• Step One: Budget your refund. You’re going to need to decide at the outset how much of your money you can allocate to expenses each month, and make sure your total expenses are less than your refund. I personally use You Need A Budget, I like the fact that it works on both Mac and PC (I use a MacBook, but the fiancee uses a Gateway and an HP). Whatever you decide to use, you won’t get far into the semester if you haven’t budgeted at the outset.
  • Step Two: Place the bulk of your money in a high-interest savings account. ING is running a promotion where you get $25 instantly placed into your account, when you open an account with an initial deposit of $250. (See link here). I use ING because I like their customer service. There are certainly plenty of other banks out there that offer higher interest rates.
  • Step Three: Take advantage of opportunities for free money from banks for opening accounts. The math is simple here: if ING is offering $25 for you to open an account by depositing $250, and Etrade is offering $25 for you to open an account by depositing $100, and you have well over $1,000 in your checking account “doing nothing”, go ahead and open an ING and Etrade account. Most of the promotions only require you to keep your cash in the bank for 30 days if you decide later to close the account.
  • Step Four: Only borrow what you need to live on. I’m not advocating you max-out your Grad Plus and Stafford loans so that you can invest your money in a 4% savings account. Based upon the time-value of money and the high-interest rates we pay on education loans, borrowing more than you need is a losing proposition. Even if you borrow excess money through your loans and invest aggressively and are successful, you’re really only talking about a nominal return, not even taking account the true value of the money you are borrowing (i.e., adjusting for inflation).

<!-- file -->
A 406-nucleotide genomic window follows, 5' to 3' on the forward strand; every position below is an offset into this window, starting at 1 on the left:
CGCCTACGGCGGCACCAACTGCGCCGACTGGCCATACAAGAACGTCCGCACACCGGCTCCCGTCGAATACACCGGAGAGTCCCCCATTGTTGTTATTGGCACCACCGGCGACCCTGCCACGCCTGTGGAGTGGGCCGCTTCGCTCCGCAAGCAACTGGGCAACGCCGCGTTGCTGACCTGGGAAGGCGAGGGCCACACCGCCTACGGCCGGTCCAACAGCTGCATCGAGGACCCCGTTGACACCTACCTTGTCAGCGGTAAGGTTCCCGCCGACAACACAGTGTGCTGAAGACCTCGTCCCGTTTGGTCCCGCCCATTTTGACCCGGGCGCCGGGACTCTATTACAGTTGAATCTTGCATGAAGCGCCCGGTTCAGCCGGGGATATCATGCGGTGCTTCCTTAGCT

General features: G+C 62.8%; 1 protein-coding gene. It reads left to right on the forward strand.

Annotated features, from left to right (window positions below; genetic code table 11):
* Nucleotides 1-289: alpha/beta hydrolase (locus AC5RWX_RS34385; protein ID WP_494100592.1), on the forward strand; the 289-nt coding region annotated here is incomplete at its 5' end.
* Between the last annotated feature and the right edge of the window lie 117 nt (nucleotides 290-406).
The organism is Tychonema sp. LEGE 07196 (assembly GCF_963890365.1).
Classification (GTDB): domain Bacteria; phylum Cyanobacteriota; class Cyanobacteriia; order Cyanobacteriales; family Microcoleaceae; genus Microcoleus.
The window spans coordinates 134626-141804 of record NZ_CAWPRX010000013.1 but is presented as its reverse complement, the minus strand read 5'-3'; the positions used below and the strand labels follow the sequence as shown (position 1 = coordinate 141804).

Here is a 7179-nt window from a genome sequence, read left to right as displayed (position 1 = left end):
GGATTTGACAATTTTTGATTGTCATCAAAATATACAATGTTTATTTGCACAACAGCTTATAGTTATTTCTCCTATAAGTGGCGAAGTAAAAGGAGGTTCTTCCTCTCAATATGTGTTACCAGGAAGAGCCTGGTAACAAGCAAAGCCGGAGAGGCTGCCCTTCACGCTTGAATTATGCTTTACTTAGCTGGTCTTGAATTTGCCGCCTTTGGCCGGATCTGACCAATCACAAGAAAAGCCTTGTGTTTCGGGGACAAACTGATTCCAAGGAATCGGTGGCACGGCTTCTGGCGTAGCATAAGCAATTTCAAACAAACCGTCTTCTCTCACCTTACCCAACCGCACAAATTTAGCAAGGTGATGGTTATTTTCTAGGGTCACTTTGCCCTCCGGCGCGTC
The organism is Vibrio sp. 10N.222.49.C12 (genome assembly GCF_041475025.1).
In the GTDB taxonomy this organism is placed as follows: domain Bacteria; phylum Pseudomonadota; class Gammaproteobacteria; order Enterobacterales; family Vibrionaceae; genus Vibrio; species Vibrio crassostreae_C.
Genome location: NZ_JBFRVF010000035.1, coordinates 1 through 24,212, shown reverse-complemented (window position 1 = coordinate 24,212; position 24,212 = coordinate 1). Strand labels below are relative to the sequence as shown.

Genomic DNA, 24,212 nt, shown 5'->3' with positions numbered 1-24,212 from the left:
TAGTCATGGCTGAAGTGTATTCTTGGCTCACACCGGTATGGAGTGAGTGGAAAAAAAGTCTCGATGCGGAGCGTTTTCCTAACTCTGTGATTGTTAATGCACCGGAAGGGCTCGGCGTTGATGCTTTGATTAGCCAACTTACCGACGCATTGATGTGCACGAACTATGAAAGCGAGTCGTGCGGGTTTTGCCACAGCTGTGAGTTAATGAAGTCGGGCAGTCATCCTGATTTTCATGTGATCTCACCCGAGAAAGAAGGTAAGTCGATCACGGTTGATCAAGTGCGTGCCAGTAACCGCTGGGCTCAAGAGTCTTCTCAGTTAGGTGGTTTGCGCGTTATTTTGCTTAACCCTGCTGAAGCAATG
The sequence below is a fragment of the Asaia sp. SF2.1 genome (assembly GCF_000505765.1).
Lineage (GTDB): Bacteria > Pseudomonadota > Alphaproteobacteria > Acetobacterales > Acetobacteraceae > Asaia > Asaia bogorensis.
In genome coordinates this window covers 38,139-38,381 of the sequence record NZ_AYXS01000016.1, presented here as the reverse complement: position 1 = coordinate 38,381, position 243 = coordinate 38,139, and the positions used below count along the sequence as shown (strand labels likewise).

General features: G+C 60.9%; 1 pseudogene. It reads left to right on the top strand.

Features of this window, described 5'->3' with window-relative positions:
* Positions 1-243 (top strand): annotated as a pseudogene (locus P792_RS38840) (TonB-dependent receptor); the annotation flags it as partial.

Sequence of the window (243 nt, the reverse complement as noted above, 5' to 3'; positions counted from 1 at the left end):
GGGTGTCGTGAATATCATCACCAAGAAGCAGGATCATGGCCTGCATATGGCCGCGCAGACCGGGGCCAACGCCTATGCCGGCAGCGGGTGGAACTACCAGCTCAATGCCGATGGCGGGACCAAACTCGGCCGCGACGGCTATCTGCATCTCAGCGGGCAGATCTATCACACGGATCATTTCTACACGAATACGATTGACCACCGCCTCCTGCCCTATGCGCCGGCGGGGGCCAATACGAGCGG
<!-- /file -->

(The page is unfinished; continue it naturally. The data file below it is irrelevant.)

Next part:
You need to plan ahead and be conservative when deciding how much money to borrow to finance your education costs. However, it is even more important to store the borrowed money wisely (not in canisters or buried inside your mattress) so that you can ease the pain that will later be brought on by high-interest rates during repayment.

Save Time By Depositing Money Through Your ATM (or Who In the Hell Deposits Money in an ATM?)

Written by Brett McKay

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I love ATM machines. Whenever I need cash, my money is just a few clicks away. But there’s one service on ATMs that I haven’t taken advantage of: deposits. And it looks like I’m not alone. While a staggering 90% of American households use ATMs to withdrawal money, only 29% take advantage of the deposit service at ATMs.

I don’t know what it is. Something about putting my cash or a check from my grandpa in an envelope and placing it in a machine gives me pause. What happens if I deposit money and some jerk drives a beat up Chevy van into the ATM in order to steal my birthday money? I don’t think I’m the only one who has that fear. However, like most fears, I’m sure it’s irrational. I haven’t read about any ATM busts in the paper since…. come to think of it, I’ve never heard of an ATM deposit heist. I guess the robbers think no one else uses ATM deposits either.

Another reason I think people don’t take advantage of the ATM deposit service is that their money won’t be available as quickly if you do your deposit with a flesh and blood teller. Thankfully, banks are working on technology that should speed the time you deposit money into an ATM and the time it appears in your account.